Thursday, 27 March 2014

RFP constraints

The Health Promotion Agency has issued a Request for Proposals for research on the effects of the Sale and Supply of Alcohol Act. Appendix 1 is interesting.

When I set out my contract with the Brewers' Association, I made sure to specify that I owned any documents produced. This both ensured that they wouldn't seek to bury anything they didn't like, which I really doubt they'd ever have done, but more importantly that it would very well be seen to be the case that they could not.

Here's Appendix 1 to the RFP, as copied from the PDF emailed to me by a loyal reader with access to the GETS system. For those with access to the system, it is RFP RSC0203/13-14/03.
Government Model Contract (GMC) Form 2 SERVICES (2nd Edition)
HPA intends to include the following additional clauses to the Form of Contract:
Publication of Deliverables12.7 The Supplier will not publish the results of the Services undertaken pursuant to this Contract.
12.8 The Supplier acknowledges and agrees that the Buyer may publish information about this Contract, the Services, and the Supplier. The Buyer agrees to acknowledge the Supplier’s role in delivering the Services in any published information.
There could be good reasons for this. Suppose that folks previously contracted by the HPA had produced really terrible work that didn't pass internal peer review but that the supplier published it anyway, advertising it as an HPA-funded project. I have no clue whether this has ever happened as I know nothing about their internal review processes. Avoiding that kind of outcome seems a plausible good reason for gagging any contracted suppliers.

It remains the case that I have rather more academic freedom than those doing government-funded work.


  1. I certainly have no problems with that type of clause. If I pay for something, its mine - I will decide when it gets released (if it will get released), and in what form/context. Particularly in government you expect your employees to be discrete and, these days, you expect the same from contractors. I have never meet anyone in the private sector (i.e. a private contractor) who had problems with this clause, but I have meet many from universities who do.

  2. The worry with this kind of thing in sensitive areas is that it can be used to bury uncomfortable findings. I put 95% chance that HPA is doing it here for quality control and to prevent embarrassingly bad projects from being tied to them and hurting their reputation. But it's hard to set a policy that allows that kind of vetting that doesn't also allow for the sinking of research that goes contrary to what some Associate Minister of Health might want to be true.

  3. Agree, VMC. Like I said: 20:1 in favour of this being the right call, and especially in an election year where they could take some heat for being seen to be campaigning if a supplier gets a bit excited.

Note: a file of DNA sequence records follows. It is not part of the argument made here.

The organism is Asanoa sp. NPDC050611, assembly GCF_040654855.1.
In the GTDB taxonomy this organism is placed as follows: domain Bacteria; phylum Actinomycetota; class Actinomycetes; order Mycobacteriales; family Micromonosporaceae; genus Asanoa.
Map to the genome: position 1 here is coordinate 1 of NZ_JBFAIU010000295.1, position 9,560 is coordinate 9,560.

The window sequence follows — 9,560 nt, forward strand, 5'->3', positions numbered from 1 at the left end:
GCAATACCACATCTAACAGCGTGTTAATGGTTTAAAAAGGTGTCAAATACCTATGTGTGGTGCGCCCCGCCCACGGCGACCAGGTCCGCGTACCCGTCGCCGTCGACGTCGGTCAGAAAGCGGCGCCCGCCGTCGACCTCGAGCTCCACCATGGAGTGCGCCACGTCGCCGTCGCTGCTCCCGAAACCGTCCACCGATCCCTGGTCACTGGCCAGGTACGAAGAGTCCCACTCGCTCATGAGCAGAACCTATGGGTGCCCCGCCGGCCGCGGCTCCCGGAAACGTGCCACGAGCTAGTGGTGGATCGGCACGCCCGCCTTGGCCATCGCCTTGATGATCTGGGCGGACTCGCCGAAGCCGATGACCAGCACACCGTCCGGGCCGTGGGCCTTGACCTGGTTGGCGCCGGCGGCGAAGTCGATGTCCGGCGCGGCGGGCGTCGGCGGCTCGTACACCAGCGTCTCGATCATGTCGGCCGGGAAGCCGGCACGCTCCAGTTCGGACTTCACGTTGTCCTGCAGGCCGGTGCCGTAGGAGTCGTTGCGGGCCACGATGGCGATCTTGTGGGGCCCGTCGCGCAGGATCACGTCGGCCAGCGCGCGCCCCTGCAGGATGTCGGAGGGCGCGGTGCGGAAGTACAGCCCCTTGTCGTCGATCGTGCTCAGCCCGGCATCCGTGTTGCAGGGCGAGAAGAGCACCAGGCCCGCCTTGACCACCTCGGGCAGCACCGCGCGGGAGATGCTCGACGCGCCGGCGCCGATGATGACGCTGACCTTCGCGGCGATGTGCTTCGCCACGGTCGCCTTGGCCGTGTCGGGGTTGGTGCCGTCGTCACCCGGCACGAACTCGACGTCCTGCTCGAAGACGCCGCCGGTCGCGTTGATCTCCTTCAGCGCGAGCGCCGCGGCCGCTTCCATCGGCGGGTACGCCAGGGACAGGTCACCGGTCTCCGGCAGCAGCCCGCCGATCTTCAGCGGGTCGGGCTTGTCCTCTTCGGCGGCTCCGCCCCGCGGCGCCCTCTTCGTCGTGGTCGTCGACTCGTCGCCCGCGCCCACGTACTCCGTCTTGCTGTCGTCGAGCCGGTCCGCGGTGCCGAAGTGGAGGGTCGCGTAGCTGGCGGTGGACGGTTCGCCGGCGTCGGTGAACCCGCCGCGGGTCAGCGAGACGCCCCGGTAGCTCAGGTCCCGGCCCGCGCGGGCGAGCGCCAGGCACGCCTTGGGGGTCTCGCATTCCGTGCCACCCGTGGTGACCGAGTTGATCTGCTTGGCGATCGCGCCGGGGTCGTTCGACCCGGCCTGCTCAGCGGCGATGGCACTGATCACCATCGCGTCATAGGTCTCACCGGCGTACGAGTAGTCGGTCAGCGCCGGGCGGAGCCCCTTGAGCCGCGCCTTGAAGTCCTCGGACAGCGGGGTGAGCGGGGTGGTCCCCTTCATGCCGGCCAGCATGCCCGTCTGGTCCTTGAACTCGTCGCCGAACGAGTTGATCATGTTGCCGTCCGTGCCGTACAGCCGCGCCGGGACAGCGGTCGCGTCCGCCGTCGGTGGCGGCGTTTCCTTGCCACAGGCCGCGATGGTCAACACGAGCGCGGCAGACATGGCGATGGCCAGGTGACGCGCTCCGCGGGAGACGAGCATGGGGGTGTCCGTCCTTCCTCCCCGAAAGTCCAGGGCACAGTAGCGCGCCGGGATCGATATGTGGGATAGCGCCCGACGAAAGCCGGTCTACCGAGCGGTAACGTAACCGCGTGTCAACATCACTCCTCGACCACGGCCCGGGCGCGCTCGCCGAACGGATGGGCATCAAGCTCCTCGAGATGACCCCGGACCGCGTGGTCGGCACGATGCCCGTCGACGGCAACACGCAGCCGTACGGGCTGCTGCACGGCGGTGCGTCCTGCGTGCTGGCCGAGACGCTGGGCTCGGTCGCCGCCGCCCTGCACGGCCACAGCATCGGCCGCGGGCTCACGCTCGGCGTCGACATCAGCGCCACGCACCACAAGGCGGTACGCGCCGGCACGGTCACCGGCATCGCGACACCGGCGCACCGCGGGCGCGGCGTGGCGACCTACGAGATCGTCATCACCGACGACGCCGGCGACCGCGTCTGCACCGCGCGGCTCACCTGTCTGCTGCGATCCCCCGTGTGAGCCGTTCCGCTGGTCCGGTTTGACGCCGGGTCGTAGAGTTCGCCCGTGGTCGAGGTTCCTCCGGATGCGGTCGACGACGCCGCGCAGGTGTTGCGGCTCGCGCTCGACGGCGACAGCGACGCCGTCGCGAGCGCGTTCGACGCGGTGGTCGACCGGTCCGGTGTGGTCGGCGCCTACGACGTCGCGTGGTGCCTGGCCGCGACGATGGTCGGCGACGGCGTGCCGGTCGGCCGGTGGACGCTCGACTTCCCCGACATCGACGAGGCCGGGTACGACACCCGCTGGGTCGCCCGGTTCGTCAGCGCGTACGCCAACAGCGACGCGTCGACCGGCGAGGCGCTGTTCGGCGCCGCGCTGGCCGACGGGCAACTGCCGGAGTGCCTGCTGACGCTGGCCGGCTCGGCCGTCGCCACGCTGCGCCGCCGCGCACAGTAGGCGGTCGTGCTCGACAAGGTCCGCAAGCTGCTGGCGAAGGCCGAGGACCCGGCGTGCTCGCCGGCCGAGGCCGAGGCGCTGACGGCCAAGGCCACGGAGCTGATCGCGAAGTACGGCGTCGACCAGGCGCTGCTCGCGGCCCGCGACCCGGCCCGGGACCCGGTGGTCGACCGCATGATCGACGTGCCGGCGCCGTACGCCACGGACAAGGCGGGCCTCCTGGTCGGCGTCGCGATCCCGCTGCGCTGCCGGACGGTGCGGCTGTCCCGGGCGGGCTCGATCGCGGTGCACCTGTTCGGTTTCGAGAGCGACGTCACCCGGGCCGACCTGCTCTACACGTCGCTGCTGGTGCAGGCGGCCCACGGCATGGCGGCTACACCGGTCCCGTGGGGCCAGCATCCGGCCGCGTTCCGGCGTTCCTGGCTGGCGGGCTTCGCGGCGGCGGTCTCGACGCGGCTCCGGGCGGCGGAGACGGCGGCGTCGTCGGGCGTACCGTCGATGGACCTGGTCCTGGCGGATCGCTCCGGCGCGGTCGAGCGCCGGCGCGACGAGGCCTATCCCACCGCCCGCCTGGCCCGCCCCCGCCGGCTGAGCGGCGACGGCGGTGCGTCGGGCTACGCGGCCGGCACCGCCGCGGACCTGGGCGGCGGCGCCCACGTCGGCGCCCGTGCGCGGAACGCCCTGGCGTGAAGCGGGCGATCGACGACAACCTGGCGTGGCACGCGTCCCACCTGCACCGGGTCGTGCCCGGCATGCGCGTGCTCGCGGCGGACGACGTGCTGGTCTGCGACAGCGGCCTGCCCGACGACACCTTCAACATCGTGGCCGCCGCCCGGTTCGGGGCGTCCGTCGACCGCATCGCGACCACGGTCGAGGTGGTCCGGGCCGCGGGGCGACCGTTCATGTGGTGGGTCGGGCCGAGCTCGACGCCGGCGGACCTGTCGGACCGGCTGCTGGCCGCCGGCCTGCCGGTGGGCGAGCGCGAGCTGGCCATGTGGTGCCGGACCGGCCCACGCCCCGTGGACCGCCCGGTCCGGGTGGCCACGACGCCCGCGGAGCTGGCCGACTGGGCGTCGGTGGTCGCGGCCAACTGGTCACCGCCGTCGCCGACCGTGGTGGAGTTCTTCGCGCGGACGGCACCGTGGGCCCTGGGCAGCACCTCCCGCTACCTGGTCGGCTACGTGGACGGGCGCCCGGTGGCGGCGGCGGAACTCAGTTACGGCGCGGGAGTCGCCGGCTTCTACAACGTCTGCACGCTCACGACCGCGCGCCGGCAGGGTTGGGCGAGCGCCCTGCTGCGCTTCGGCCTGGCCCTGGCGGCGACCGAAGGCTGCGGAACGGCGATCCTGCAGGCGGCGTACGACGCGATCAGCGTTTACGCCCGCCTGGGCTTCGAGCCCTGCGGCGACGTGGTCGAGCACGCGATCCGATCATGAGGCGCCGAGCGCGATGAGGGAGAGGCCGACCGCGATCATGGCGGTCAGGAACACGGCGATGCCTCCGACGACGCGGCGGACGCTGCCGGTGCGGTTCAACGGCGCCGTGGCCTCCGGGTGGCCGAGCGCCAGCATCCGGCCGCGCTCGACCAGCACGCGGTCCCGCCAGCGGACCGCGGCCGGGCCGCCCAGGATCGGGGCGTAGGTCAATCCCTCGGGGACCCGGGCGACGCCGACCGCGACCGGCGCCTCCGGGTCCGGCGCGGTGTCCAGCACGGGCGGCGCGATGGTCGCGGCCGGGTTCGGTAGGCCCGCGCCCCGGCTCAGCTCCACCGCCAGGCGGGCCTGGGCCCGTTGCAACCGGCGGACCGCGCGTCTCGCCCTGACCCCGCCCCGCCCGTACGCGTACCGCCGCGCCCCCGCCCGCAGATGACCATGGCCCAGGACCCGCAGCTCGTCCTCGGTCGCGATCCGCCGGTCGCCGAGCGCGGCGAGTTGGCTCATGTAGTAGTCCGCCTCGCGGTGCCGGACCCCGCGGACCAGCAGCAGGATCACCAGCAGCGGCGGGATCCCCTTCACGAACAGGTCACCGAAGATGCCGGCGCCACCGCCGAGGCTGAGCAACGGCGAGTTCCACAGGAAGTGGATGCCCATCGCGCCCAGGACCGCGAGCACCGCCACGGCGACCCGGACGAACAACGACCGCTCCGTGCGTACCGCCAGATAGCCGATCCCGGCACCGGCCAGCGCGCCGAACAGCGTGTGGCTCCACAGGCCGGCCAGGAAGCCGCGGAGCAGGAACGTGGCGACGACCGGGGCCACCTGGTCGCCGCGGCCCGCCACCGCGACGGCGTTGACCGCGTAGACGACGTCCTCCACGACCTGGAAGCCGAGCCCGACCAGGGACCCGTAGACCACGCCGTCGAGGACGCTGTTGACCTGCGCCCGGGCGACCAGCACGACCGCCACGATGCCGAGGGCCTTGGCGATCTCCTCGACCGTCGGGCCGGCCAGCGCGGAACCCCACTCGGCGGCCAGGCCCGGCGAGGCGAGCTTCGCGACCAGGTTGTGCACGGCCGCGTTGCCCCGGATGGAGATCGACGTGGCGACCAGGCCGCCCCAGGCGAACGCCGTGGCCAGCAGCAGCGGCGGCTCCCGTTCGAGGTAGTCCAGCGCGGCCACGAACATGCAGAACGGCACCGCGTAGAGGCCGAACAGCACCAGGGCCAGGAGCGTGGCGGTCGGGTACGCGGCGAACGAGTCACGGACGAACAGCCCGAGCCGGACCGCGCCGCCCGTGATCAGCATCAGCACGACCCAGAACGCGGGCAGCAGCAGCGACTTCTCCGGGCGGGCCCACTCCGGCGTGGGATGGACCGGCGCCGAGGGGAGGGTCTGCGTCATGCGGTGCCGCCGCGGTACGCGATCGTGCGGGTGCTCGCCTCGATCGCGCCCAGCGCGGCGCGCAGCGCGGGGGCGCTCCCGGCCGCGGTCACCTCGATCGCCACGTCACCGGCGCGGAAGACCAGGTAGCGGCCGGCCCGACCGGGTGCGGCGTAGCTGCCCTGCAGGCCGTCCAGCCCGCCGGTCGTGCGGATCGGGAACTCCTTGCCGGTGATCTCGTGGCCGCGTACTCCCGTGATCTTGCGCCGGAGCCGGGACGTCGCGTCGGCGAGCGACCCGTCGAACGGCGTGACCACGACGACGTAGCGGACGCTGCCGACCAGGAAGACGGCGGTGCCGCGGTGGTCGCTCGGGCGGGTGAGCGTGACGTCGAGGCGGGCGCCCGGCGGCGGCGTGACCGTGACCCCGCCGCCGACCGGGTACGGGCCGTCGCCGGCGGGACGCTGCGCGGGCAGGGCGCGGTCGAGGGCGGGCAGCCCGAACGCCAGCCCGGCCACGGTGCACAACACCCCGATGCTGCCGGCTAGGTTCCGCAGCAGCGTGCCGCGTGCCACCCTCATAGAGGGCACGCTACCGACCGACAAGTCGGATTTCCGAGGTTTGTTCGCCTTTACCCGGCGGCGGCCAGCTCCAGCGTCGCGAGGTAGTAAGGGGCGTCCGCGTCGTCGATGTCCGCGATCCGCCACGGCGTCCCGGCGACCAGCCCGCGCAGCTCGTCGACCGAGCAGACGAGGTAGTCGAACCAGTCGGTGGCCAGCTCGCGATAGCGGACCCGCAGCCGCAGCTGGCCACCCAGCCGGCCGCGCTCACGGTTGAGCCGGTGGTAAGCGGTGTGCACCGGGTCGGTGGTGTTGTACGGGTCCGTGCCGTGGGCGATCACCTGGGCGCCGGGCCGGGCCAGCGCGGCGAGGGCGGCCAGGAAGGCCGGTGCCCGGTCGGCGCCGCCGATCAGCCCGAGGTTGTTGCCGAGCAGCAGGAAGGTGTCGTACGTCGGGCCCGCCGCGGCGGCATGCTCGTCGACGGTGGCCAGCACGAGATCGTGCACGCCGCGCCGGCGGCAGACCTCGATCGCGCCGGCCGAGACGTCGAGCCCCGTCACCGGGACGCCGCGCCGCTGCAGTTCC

But, there's nothing in the RFP saying "may publish after the election, or after lag of x months".

    I'm not wanting to damn the HPA here for this one, just pointing out that funding from government is not without strings.

  4. I have issued one or two of those myself and I agree the motivation is mainly to have total control over the process so that there are no surprises. I know it sounds petty but sometimes its as simple as an agency like HPA wanting to be sure their logo is bigger than the contractor's on the published document.

  5. here is Mr Eric saying he has more freedom that Government funded.
    But Mr Eric is funded by the NZ Government. He is Canterbury University funded.
    Like that socialist down there in Dunedin Bryce Edwards, also funded.
    Why do not we just get rid of this political University.
    Close Canterbury political and Dunedin political ,let them earn a trade qualificatiun.
    Eric is funded.

  6. Every tax dollar spent on a yacht race is a tax dollar that couldn't be spent on public healthcare. So I'm pretty sure that, in a pragmatarian system, insufficient demand breadth would remove a yacht race from the "menu".

    What about football though? Would the average joe rather spend 1 tax dollar on subsidizing the popular pastime or on public healthcare? No idea. But at least he would have no choice but to internalize the cost.

    It gets interesting when we imagine taxpayers being able to order from any country's "menu". How well subsidized would the World Cup be? Maybe more well subsidized than the Brazilian EPA? Personally, protecting the rainforest is a far more urgent priority than watching a ball get kicked back and forth.

  7. Academic Freedom comes from the University. If the University can't influence Mr Eric, then it doesn't matter where they get their funding from.

  8. Critic and Conscience is supposed to be part of the job here, so I'm supposed to be paid to do some of this stuff.

    That said, I'm remarkably insensitive to those incentives the University puts in front of me. I do what I think is right and important.